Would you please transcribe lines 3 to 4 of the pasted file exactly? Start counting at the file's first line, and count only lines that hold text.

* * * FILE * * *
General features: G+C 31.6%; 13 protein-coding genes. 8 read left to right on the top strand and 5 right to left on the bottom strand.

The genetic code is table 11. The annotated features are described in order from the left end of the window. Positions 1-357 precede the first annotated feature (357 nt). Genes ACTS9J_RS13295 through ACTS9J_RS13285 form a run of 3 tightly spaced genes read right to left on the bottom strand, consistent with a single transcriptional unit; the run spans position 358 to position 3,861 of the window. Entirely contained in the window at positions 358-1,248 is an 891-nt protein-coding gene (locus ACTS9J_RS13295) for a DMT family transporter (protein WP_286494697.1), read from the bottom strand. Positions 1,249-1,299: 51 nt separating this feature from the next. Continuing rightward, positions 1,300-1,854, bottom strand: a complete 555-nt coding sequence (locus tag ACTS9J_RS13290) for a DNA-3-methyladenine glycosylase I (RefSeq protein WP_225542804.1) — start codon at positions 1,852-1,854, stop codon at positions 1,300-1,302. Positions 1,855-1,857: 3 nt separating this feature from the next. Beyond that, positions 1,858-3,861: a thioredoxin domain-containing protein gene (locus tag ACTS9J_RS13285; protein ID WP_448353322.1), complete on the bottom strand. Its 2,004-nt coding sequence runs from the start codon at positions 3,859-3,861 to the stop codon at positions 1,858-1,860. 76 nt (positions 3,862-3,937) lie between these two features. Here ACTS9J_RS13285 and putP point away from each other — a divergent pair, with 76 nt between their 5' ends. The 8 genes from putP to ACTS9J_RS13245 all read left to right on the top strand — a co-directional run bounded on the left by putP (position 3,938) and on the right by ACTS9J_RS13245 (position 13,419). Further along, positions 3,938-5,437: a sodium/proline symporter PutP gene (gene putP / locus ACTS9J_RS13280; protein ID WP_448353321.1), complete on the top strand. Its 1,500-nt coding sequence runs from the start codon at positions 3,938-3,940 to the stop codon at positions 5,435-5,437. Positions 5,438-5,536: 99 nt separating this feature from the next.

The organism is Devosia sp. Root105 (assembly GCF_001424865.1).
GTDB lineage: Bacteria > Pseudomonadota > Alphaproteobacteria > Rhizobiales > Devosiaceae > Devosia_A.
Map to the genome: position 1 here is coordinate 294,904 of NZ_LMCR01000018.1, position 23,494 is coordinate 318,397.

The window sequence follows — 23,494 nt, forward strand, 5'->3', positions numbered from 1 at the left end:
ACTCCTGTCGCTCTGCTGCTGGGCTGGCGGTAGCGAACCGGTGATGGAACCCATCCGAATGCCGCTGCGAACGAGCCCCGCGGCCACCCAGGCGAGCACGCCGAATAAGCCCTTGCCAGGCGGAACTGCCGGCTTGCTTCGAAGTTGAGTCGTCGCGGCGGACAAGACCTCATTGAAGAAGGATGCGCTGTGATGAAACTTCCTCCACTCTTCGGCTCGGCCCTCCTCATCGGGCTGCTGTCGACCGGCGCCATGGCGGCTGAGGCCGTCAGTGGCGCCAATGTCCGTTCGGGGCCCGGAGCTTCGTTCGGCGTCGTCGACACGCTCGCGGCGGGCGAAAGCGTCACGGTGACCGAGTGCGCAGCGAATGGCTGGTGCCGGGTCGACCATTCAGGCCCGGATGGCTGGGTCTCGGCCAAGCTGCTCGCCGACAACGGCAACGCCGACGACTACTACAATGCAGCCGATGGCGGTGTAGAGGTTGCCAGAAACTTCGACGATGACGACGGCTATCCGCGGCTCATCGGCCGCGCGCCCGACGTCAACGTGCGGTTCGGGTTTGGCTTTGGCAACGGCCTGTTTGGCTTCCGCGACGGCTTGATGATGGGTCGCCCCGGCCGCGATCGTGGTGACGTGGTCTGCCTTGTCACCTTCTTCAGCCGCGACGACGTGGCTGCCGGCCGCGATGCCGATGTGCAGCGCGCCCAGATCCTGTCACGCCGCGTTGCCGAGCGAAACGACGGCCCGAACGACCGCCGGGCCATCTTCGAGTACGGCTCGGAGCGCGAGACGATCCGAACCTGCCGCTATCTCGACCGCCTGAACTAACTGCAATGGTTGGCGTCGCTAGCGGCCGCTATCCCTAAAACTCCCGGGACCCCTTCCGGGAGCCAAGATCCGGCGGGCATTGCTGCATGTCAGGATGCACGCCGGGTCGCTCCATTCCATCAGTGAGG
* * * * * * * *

The organism is Devosia sp. Root105 (assembly GCF_001424865.1).
GTDB lineage: Bacteria > Pseudomonadota > Alphaproteobacteria > Rhizobiales > Devosiaceae > Devosia_A.